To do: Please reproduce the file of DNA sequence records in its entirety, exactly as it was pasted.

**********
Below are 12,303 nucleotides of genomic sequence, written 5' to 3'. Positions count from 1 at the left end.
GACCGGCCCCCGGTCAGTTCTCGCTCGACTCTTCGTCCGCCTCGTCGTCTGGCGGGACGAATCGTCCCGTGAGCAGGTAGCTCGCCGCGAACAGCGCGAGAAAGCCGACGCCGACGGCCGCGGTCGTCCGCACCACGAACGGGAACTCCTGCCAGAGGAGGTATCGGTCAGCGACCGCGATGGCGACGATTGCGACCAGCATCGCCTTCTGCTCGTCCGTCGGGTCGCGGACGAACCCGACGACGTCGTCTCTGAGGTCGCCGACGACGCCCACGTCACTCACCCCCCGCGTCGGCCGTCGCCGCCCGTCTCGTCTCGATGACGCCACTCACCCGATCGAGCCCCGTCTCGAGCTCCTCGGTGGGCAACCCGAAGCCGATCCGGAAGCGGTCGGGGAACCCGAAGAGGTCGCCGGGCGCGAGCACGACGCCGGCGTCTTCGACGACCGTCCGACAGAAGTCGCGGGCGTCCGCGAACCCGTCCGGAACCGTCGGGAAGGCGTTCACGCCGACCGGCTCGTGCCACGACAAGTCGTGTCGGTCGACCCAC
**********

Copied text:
Below are 12,303 nucleotides of genomic sequence, written 5' to 3'. Positions count from 1 at the left end.
GACCGGCCCCCGGTCAGTTCTCGCTCGACTCTTCGTCCGCCTCGTCGTCTGGCGGGACGAATCGTCCCGTGAGCAGGTAGCTCGCCGCGAACAGCGCGAGAAAGCCGACGCCGACGGCCGCGGTCGTCCGCACCACGAACGGGAACTCCTGCCAGAGGAGGTATCGGTCAGCGACCGCGATGGCGACGATTGCGACCAGCATCGCCTTCTGCTCGTCCGTCGGGTCGCGGACGAACCCGACGACGTCGTCTCTGAGGTCGCCGACGACGCCCACGTCACTCACCCCCCGCGTCGGCCGTCGCCGCCCGTCTCGTCTCGATGACGCCACTCACCCGATCGAGCCCCGTCTCGAGCTCCTCGGTGGGCAACCCGAAGCCGATCCGGAAGCGGTCGGGGAACCCGAAGAGGTCGCCGGGCGCGAGCACGACGCCGGCGTCTTCGACGACCGTCCGACAGAAGTCGCGGGCGTCCGCGAACCCGTCCGGAACCGTCGGGAAGGCGTTCACGCCGACCGGCTCGTGCCACGACAAGTCGTGTCGGTCGACCCAC